Category Archives: Costa prize
Another chapter in my reading year in which I try to capture a picture of what I’m reading, thinking about reading, buying on Nov 1, 2016.
Most of my reading at the moment is for the course on children’s literature that I foolishly decided to embark upon. It’s a level 3 (equivalent to third year university) delivered via the Open University. It’s my final module on a BA Honours Lit course I started about 12 years ago I think, persuaded by a friend who heard I had an idea for a non fiction book and recommended I sharpened up the academic research skills first. I tossed about the idea of history but got swayed by my other love of literature. It was meant for me to be ‘fun’ – I already have a lit degree so why would I need another one??? But now the end is in sight.
I finished Treasure Island by R. L Stevenson last week and now am ploughing through Little Women by L.M.Alcott and absolutely hating it. I know it’s considered a classic but it’s so full of saccharine I feel an urgent need to visit the dentist every time I read a chapter. And it’s so long! Little Women (which in America is marketed as part 1 with part 2 called Good Wives) comes in at 470 of densely typed pages. Give me strength while I grit my teeth.
By way of an antidote I am also crawling my way through Waking Lions by the Israeli author Ayelet Gundar-Goshen. It’s not the fault of the book – just my lack of time. It’s quite an intriguing story which looks at how the decisions we make on the spur of the moment can have long term repercussions. In this case, the decision is made by a surgeon who accidentally runs over a man on the road. Should he leave the injured man who is clearly on the path to death or should he summon help. He chooses the former. But then the victim’s widow turns up at the door intent on a very unusual form of blackmail.
Rather a lot of new purchases recently. One by Sarah Crossan, a verse novel about conjoined twins which won the CILIP Carnegie Medal – an annual award for children’s fiction. Also purchased is another contender for the medal, The Lie Tree by Frances Hardinge which won the Costa Book of the Year 2015. It’s described as “deliciously creepy novel”. Both of these were bought all in the interests of research you understand for my children’s literature course (what do you mean you don’t believe me!). I succumbed to an offer at the bookshop and bought The Vegetarian by Han Kang, The Hungry Tide by Amitav Ghosh and The Glorious Heresies by Lisa Mcinnerney which won the Baileys’ Women’s Prize for Fiction 2016.
The BBC did a short series with Andrew Marr looking at three different genres of books: detective fiction; fantasy epics and spy stories. I’m part way through the one on detective fiction where he argues that these follow a set of “rules”. See more about this series at the Open University web page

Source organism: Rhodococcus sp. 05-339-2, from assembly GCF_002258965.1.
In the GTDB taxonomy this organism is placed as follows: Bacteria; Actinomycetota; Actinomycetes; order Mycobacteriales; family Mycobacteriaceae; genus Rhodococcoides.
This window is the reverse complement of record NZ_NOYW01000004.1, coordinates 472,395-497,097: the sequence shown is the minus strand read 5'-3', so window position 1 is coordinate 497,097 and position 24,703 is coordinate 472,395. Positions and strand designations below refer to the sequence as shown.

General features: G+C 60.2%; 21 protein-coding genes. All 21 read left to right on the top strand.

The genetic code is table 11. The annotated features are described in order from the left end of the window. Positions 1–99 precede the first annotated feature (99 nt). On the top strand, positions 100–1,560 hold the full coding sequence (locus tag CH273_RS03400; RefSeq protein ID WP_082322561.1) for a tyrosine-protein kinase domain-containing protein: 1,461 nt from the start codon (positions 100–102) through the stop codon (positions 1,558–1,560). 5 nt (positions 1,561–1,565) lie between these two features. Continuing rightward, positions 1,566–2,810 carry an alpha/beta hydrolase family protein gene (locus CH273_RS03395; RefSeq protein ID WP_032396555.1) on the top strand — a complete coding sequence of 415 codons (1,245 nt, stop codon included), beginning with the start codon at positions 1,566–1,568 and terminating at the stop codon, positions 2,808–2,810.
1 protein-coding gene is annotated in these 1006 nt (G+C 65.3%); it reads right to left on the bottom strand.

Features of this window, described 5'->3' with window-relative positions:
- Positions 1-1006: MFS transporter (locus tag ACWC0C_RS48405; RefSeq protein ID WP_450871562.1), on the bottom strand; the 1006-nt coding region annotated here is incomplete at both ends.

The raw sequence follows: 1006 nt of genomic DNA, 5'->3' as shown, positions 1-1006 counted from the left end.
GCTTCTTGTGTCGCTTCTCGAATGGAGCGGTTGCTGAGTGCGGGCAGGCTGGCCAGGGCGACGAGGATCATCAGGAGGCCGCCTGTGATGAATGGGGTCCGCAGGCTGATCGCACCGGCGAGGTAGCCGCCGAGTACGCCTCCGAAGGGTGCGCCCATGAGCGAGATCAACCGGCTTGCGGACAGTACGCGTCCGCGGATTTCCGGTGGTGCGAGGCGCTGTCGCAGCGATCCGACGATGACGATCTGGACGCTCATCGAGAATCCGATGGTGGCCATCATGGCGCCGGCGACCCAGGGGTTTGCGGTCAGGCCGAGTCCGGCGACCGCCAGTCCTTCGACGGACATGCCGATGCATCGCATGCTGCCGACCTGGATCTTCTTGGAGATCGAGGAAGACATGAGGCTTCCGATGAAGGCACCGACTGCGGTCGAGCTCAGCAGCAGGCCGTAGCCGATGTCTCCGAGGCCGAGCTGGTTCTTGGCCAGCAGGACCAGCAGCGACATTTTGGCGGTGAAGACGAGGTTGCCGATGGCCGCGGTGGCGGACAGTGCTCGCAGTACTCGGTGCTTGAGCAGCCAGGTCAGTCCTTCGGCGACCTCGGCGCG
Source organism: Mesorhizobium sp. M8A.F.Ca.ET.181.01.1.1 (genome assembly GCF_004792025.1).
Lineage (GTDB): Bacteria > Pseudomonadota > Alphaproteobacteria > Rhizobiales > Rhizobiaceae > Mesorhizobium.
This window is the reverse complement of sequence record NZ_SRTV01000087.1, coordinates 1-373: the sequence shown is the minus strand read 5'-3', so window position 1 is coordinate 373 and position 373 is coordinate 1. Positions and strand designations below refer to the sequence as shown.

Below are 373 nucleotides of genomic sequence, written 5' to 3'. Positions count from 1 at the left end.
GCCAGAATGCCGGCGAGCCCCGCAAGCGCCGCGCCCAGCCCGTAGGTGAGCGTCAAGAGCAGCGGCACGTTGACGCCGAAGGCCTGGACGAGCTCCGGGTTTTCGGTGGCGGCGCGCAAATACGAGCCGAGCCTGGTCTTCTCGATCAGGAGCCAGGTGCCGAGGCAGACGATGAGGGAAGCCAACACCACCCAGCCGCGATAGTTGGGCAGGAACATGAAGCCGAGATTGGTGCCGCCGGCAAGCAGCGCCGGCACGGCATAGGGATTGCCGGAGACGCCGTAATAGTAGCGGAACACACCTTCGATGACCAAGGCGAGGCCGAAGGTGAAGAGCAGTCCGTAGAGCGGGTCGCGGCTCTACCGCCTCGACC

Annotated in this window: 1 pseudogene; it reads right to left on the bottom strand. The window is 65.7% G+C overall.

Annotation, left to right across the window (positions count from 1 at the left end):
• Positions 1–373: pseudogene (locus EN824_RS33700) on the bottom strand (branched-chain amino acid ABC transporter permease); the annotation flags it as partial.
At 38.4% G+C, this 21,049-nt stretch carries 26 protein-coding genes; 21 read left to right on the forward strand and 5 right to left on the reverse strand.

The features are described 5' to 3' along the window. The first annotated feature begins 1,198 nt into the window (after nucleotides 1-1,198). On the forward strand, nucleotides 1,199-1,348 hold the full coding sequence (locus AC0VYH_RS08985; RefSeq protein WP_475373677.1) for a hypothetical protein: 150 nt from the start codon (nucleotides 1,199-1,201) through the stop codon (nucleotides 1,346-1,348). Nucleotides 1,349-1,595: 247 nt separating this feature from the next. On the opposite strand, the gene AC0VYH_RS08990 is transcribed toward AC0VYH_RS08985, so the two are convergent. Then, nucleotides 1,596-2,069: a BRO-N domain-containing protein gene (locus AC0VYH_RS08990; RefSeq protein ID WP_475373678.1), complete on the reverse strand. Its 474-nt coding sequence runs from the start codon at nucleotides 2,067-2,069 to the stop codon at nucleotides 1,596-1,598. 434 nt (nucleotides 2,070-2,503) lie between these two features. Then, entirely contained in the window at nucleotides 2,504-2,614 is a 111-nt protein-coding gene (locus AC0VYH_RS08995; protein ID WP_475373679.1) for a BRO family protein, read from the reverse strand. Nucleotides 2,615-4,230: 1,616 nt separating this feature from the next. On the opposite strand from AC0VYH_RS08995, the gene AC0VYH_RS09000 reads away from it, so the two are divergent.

After my recent disappointment (described here) with my first experience of Marjorie Allingham’s detective fiction, Karen at kaggsysrambling recommended another of her titles – The Tiger in the Smoke. I’ve managed to get an audio version of this. Early days yet but the characterisation at least feels more authentic than in the other title I tried. I’m also enjoying the flavour it gives of post war Britain. Apparently J. K. Rowling has described this as her favorite crime novel
Last year I made a comment in one blog post about how much I enjoyed Colm Toibin’s Norah Webster. More than a few people people responded by recommending his earlier novel Brooklyn. Some went as far as saying Brookyn was “even better”. I’ve now read it and while I enjoyed it, I wouldn’t rate it as highly.
Both Norah Webster and Brooklyn give center stage to a strong female character who have to confront life changing situations and find their own way through them. The recently widowed Norah Webster and the young woman Eilis Lacey, heroine of Brooklyn are two brave and spirited Irish women whose predicaments are portrayed with warmth, sympathy and depth.
We first encounter Eilis looking out from her bedroom window in the village of Enniscorthy watching her glamorous older sister Rose make her way down the street to an evening at the golf club. Eilis is clearly more an observer of life than a participant. Though she is intelligent and reasonably good looking there few prospects of a husband or a job in accountancy or book keeping that would enable her to fulfill her potential. The most she can get is a lowly job as a shop keepers assistant in the grocery. Rose spots a solution when a priest vists from America and agrees to help find a job in Brooklyn for Ellis.